I laughed. “I do remember that. It was sort of mean, now that I think about it. It was supposed to be a family-friendly haunted house, but we wanted to spice it up. I ended up getting grounded for a week, but it seemed worth it at the time.”
“My mom wasn’t too happy about it either.”
“I had my first kiss on Halloween night in the hay maze the year I was in the fourth grade.” I smiled at the memory. “It wasn’t much of a kiss, but I can remember my heart pounding and my hands sweating. I was simultaneously intrigued and terrified.”
“I remember that night. After you got out of the maze we went for candy apples, and when you bit into one your tooth came out and there was blood everywhere. The lady at the candy stand thought it was fake blood and you were pulling a prank and she yelled at you until you started to cry.”
“I’d forgotten all about that part. It’s funny how I blocked it out of my memory. If we do go to the festival we should all go together. It’ll be like old times. After the last several days focusing on nothing but murder and mayhem, hanging out with friends at the festival will feel like an old sweater I can curl up in.”
“I’m in as long as some of the others come along. I’ll feel like a third wheel if it’s just me and you and Cody.”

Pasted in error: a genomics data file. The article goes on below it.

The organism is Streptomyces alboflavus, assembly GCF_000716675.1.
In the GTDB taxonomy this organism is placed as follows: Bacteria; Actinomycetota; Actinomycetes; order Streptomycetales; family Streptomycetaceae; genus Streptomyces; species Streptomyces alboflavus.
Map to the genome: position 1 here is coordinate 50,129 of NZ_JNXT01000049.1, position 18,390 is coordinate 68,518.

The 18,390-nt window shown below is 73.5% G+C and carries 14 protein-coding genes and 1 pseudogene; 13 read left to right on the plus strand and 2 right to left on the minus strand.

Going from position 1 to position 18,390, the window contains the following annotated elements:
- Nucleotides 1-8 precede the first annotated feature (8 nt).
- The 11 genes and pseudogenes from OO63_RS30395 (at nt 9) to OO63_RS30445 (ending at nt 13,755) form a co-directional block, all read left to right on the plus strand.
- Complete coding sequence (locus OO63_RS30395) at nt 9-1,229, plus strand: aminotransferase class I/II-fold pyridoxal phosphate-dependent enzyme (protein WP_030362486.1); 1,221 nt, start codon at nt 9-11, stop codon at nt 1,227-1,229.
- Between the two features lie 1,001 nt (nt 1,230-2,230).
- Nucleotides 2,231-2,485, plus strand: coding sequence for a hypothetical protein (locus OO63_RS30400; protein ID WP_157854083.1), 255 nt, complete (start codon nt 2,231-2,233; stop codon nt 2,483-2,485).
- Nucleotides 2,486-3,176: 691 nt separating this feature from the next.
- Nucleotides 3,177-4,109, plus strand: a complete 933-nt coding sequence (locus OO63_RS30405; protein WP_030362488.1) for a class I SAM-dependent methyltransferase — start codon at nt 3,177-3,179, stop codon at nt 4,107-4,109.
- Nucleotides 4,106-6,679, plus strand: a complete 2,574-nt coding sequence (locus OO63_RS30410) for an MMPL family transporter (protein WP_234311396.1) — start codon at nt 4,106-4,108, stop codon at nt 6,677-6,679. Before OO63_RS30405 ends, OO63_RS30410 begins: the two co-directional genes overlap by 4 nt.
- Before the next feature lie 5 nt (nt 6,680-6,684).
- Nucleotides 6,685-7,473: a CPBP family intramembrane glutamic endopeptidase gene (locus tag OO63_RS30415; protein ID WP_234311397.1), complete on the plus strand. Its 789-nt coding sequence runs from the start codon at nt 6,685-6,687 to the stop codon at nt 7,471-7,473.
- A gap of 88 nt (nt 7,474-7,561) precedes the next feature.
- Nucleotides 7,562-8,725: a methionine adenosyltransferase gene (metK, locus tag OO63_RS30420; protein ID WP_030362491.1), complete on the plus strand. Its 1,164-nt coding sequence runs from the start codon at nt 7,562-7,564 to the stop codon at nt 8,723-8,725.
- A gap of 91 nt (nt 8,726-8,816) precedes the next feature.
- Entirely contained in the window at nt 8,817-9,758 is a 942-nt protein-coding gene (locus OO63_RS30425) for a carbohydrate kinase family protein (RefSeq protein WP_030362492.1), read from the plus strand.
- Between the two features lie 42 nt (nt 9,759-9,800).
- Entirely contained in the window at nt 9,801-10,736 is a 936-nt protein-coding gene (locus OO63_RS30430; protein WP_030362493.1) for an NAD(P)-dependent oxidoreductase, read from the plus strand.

Poor Tara had been through a rough time in the romance department of late. She’d hinted that she’d entered into a new relationship the previous summer, but before I even found out who the guy was he seemed to have vanished from her life. “I bet Finn and Siobhan will come, and I can invite Danny. Cassie might even want to come along if she isn’t going with her friends.”
“How’s she doing with the move?” Tara asked. My younger sister had been displaced along with the rest of my family when our house burned to the ground.
“She’s dealing. It’s been hard on her. Everything she owned was destroyed, and I know there are times she finds it hard to move on, but I think she knows that’s her only choice. She says that when she thinks about all she lost she tries to remember that Mom and I were saved, and in the end that’s what’s most important.”
“It seems she’s really matured since the fire.”
“Yeah, she really has. She went from being rude and rebellious to thoughtful and gracious. I feel bad for her and wish things had worked out differently, but it’s like the fire was part of some overall plan, so I try not to dwell on it. Do you think cookies are enough for dessert?”